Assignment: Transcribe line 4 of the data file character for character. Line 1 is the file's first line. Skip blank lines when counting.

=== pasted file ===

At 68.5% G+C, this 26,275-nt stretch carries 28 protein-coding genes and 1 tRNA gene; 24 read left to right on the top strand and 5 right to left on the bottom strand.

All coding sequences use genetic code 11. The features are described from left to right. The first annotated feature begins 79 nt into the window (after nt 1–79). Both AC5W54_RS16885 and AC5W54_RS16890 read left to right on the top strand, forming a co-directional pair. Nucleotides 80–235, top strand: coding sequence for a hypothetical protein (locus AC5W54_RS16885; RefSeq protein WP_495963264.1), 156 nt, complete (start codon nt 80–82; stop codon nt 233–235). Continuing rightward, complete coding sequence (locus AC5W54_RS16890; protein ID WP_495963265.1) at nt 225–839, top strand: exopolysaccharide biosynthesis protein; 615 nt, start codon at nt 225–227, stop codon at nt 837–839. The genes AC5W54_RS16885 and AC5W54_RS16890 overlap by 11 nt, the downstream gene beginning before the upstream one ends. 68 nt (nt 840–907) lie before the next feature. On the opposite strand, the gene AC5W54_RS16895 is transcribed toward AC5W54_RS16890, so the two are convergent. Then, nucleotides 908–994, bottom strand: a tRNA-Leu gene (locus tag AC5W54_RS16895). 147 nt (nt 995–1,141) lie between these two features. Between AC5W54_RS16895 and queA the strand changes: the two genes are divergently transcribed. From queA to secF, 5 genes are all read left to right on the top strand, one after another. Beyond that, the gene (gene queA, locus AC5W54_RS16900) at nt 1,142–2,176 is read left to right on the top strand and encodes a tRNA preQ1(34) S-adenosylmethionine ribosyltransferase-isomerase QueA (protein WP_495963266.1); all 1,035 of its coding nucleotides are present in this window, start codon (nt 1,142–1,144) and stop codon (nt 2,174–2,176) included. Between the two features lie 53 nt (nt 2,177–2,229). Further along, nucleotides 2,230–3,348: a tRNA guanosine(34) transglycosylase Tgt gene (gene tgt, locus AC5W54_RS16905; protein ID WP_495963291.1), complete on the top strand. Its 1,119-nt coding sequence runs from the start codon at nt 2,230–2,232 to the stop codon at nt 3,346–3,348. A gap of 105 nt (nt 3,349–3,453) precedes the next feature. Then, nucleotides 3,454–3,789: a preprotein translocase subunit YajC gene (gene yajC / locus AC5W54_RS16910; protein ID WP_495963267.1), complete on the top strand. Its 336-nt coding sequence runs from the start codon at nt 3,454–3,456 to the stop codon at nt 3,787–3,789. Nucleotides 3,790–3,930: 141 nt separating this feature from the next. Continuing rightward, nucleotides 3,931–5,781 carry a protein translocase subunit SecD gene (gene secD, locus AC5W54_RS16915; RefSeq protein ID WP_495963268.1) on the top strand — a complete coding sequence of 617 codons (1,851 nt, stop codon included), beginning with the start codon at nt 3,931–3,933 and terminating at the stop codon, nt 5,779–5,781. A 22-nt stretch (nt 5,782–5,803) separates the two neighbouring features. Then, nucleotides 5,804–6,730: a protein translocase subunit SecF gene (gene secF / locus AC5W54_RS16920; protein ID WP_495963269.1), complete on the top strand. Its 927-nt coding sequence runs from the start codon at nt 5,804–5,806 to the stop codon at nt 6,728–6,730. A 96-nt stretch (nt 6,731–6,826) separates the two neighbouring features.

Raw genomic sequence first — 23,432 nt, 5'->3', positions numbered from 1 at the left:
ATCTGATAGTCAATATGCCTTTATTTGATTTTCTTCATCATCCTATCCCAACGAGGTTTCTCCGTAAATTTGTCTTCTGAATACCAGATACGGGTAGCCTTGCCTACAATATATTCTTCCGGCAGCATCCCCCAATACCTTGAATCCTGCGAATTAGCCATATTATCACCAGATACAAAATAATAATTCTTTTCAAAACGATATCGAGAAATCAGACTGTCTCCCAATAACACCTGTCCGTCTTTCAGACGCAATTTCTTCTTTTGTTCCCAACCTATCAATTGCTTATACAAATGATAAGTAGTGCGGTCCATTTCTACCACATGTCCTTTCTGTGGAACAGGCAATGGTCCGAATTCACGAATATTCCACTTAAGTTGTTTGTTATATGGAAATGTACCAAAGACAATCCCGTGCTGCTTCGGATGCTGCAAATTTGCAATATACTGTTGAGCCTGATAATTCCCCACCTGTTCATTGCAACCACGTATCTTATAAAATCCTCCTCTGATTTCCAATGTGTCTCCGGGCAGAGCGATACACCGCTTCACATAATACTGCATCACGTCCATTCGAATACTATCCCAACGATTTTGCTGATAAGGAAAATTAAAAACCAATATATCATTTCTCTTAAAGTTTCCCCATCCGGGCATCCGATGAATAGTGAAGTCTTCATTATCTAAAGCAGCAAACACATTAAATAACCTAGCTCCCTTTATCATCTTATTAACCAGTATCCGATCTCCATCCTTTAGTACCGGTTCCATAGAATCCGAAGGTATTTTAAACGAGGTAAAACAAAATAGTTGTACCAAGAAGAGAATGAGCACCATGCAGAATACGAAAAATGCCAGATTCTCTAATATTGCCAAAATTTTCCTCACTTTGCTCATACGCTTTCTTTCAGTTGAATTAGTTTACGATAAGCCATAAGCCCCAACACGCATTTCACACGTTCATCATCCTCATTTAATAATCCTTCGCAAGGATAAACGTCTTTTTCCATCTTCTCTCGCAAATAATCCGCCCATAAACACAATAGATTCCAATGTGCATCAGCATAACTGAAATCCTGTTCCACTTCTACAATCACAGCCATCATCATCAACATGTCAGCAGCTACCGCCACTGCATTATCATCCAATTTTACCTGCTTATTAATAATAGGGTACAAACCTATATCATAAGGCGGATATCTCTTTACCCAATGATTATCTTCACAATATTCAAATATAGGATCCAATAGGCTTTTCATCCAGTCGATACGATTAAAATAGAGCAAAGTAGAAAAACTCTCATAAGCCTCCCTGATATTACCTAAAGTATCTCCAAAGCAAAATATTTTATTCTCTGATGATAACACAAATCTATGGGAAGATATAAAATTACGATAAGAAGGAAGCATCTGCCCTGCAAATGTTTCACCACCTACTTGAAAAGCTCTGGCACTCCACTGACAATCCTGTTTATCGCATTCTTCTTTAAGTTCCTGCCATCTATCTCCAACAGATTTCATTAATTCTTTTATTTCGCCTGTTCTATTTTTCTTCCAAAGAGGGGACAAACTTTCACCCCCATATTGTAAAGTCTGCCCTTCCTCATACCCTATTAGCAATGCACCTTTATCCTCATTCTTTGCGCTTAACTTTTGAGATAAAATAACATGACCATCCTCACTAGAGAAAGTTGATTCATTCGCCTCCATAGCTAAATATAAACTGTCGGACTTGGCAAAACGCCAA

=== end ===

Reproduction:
ATCTGATAGTCAATATGCCTTTATTTGATTTTCTTCATCATCCTATCCCAACGAGGTTTCTCCGTAAATTTGTCTTCTGAATACCAGATACGGGTAGCCTTGCCTACAATATATTCTTCCGGCAGCATCCCCCAATACCTTGAATCCTGCGAATTAGCCATATTATCACCAGATACAAAATAATAATTCTTTTCAAAACGATATCGAGAAATCAGACTGTCTCCCAATAACACCTGTCCGTCTTTCAGACGCAATTTCTTCTTTTGTTCCCAACCTATCAATTGCTTATACAAATGATAAGTAGTGCGGTCCATTTCTACCACATGTCCTTTCTGTGGAACAGGCAATGGTCCGAATTCACGAATATTCCACTTAAGTTGTTTGTTATATGGAAATGTACCAAAGACAATCCCGTGCTGCTTCGGATGCTGCAAATTTGCAATATACTGTTGAGCCTGATAATTCCCCACCTGTTCATTGCAACCACGTATCTTATAAAATCCTCCTCTGATTTCCAATGTGTCTCCGGGCAGAGCGATACACCGCTTCACATAATACTGCATCACGTCCATTCGAATACTATCCCAACGATTTTGCTGATAAGGAAAATTAAAAACCAATATATCATTTCTCTTAAAGTTTCCCCATCCGGGCATCCGATGAATAGTGAAGTCTTCATTATCTAAAGCAGCAAACACATTAAATAACCTAGCTCCCTTTATCATCTTATTAACCAGTATCCGATCTCCATCCTTTAGTACCGGTTCCATAGAATCCGAAGGTATTTTAAACGAGGTAAAACAAAATAGTTGTACCAAGAAGAGAATGAGCACCATGCAGAATACGAAAAATGCCAGATTCTCTAATATTGCCAAAATTTTCCTCACTTTGCTCATACGCTTTCTTTCAGTTGAATTAGTTTACGATAAGCCATAAGCCCCAACACGCATTTCACACGTTCATCATCCTCATTTAATAATCCTTCGCAAGGATAAACGTCTTTTTCCATCTTCTCTCGCAAATAATCCGCCCATAAACACAATAGATTCCAATGTGCATCAGCATAACTGAAATCCTGTTCCACTTCTACAATCACAGCCATCATCATCAACATGTCAGCAGCTACCGCCACTGCATTATCATCCAATTTTACCTGCTTATTAATAATAGGGTACAAACCTATATCATAAGGCGGATATCTCTTTACCCAATGATTATCTTCACAATATTCAAATATAGGATCCAATAGGCTTTTCATCCAGTCGATACGATTAAAATAGAGCAAAGTAGAAAAACTCTCATAAGCCTCCCTGATATTACCTAAAGTATCTCCAAAGCAAAATATTTTATTCTCTGATGATAACACAAATCTATGGGAAGATATAAAATTACGATAAGAAGGAAGCATCTGCCCTGCAAATGTTTCACCACCTACTTGAAAAGCTCTGGCACTCCACTGACAATCCTGTTTATCGCATTCTTCTTTAAGTTCCTGCCATCTATCTCCAACAGATTTCATTAATTCTTTTATTTCGCCTGTTCTATTTTTCTTCCAAAGAGGGGACAAACTTTCACCCCCATATTGTAAAGTCTGCCCTTCCTCATACCCTATTAGCAATGCACCTTTATCCTCATTCTTTGCGCTTAACTTTTGAGATAAAATAACATGACCATCCTCACTAGAGAAAGTTGATTCATTCGCCTCCATAGCTAAATATAAACTGTCGGACTTGGCAAAACGCCAA